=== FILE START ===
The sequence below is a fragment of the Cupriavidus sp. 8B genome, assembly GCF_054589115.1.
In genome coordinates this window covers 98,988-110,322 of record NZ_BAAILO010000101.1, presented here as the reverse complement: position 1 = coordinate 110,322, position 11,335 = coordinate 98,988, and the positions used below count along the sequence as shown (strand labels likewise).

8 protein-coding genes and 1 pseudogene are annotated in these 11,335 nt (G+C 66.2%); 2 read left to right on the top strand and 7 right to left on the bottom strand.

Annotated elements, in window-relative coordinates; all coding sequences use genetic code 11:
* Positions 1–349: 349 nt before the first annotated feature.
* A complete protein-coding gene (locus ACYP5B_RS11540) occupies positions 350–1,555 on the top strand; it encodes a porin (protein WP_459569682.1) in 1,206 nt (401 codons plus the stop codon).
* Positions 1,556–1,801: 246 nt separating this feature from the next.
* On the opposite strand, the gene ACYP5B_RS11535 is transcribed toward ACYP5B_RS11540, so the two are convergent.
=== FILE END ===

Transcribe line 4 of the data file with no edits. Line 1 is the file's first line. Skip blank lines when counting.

Annotated elements, in window-relative coordinates; all coding sequences use genetic code 11: